(Image via Niccolò Ubalducci)

While this academic year is quickly winding down, I just wanted to take some time as a soon to be Senior in Meteorology to extend my personal thoughts about this field.

I’ve known for the longest time now that Meteorology was the field I wanted to go into. Plans have obviously changed throughout my 20 year existence, but it has always come back to Meteorology. Although to some it may be a relatively small thing to consider, Meteorology has pretty much always been a constant in my life.

If you will humor this metaphor, consider Meteorology to be one of the old wise men. Throughout my entire undergraduate education, it has always given me plenty of great opportunities and some harsh realities.

Right at the beginning of undergrad, absolutely no one I went to high school with was interested in making a career out of the weather! What I will assume to be a common trend that most universities share is the Freshman Studies class that may or may not be required to take. For those of you that didn’t have Freshman Studies, it’s essentially an intro to college course in which you’re placed in a class with other freshmen in your major. Again, I knew no one in my class. Little did I know, four of the people that stuck around in the class, and the major, would end up being four of my best friends that I deeply care and cherish (even though I may not act like it at times, I love y’all.) In addition to the four people that I’ve been trekkin’ through undergrad with, I have met a numerous amount of upperclassmen that I look up to for either sage advice, cheap jokes, or a combination of the two. I truly appreciate them taking the time to answer the amount of questions I had, and will inevitably continue to have. The common thread of all this is that we all met within the same department. This might border on cliché, but one thought that bears repeating is this: you do not have to go through anything alone. I don’t know where I would be without everyone I’ve met in this department.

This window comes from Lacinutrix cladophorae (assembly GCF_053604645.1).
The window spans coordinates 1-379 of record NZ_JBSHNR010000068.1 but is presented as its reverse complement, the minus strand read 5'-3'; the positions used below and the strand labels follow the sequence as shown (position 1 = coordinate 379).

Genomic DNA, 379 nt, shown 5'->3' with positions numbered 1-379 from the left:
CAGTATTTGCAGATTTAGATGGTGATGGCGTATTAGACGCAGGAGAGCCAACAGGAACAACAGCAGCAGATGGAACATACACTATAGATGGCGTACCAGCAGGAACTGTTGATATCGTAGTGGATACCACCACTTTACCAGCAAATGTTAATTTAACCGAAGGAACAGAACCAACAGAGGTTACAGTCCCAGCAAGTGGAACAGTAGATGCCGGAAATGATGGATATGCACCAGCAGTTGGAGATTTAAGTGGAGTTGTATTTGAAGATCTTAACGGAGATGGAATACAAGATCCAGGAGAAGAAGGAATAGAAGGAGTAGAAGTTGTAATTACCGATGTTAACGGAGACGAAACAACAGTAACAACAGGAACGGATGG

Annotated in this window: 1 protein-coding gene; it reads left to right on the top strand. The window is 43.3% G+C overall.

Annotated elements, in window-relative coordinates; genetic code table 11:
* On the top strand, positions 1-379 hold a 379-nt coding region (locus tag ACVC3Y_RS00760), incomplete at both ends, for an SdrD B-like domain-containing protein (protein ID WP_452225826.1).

Ask any common person about Meteorology, and more often than not you’ll be met with a response along the lines of: “Oh you go to school for that? I thought y’all just guess and get paid to be wrong!” I can confidently assert the fact that this field ain’t easy to get. One of the toughest pills to swallow from this field was this: some of the most beautiful things in existence are never easy to understand. I’ll admit it, there were some days (okay, mainly synoptic exam days!) that I just wanted to swap majors and be done with it. However, my childlike curiosity and fascination with Meteorology always kept me around, I’ll forever be grateful for it.

One more thing I want to go somewhat in depth about, and I am looking right at you, #wxtwitter. Whoever thought a free social media platform could give me so much? I’ve been able to quickly relate to other students within this field that don’t even go to the same university as me! That’s really cool, and I got to meet some of them at AMS! To some that may mean nothing, to me it means quite a bit. Another thing about good ole’ #wxtwitter that I will always be thankful for is the amount of professionals that display an immense amount of knowledge, all while lending a helping hand to those working towards it or just starting out.

As I write this I have about 15 days left of my third year of undergrad, and I have so many feelings about this. I’m absolutely terrified over a couple of things.

2) Okay but do I want to go to grad school for Air Quality, Climate Dynamics, or do all of the things!? (spoiler: I don’t know currently!)

With that being said, through the troughs and ridges, I will always be thankful for everything that Meteorology has given and taught me.